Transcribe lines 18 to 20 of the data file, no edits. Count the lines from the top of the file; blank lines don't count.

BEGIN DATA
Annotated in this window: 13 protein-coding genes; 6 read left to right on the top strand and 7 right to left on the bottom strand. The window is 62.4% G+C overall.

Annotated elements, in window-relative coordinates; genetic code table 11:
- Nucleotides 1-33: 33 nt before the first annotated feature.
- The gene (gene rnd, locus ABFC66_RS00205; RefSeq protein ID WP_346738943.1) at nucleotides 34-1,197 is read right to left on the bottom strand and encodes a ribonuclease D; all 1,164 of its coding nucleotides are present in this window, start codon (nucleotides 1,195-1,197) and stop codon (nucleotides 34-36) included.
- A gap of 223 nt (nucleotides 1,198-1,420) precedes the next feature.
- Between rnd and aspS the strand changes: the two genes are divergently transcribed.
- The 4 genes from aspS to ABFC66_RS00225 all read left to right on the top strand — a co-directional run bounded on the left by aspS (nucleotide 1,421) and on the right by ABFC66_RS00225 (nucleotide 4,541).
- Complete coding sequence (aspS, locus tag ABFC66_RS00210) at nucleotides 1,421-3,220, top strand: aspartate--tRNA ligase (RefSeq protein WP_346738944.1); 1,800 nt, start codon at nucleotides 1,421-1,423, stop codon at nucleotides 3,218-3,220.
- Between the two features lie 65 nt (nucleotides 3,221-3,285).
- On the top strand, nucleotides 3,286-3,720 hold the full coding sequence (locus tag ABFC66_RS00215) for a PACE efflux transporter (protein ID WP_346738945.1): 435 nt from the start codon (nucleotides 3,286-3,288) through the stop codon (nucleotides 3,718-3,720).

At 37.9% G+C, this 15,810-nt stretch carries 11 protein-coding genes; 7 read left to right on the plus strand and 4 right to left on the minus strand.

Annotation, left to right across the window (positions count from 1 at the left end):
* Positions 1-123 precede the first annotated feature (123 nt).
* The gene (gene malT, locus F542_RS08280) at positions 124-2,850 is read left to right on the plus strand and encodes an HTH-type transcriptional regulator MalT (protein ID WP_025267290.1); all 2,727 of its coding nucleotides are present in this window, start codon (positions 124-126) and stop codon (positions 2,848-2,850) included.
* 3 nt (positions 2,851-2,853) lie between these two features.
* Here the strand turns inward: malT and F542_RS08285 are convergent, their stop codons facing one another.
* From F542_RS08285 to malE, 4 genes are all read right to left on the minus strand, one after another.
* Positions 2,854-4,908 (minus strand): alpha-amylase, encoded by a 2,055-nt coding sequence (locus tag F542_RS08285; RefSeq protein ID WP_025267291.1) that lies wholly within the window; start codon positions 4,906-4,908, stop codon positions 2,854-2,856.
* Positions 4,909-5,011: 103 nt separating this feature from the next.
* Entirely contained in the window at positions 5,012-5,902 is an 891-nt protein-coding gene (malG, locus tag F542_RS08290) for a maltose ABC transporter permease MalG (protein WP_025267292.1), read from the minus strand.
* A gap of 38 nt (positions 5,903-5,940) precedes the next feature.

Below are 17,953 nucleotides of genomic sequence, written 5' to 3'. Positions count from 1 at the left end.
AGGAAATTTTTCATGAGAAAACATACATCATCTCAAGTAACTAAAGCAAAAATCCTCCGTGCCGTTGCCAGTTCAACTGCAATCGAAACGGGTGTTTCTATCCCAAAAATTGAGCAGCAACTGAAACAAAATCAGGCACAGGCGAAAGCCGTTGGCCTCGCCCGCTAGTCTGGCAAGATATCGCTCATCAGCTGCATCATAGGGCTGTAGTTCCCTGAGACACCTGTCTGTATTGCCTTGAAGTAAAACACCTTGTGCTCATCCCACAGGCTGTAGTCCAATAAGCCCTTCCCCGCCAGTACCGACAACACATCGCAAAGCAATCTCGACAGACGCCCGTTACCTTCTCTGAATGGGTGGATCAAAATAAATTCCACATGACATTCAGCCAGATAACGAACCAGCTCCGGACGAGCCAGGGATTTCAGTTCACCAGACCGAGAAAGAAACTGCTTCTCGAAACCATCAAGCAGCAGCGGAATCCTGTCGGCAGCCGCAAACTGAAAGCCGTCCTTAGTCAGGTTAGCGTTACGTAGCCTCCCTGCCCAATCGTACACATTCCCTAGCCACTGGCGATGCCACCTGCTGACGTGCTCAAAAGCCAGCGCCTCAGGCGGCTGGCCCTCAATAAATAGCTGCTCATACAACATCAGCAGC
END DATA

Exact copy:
* Positions 2,854-4,908 (minus strand): alpha-amylase, encoded by a 2,055-nt coding sequence (locus tag F542_RS08285; RefSeq protein ID WP_025267291.1) that lies wholly within the window; start codon positions 4,906-4,908, stop codon positions 2,854-2,856.
* Positions 4,909-5,011: 103 nt separating this feature from the next.
* Entirely contained in the window at positions 5,012-5,902 is an 891-nt protein-coding gene (malG, locus tag F542_RS08290) for a maltose ABC transporter permease MalG (protein WP_025267292.1), read from the minus strand.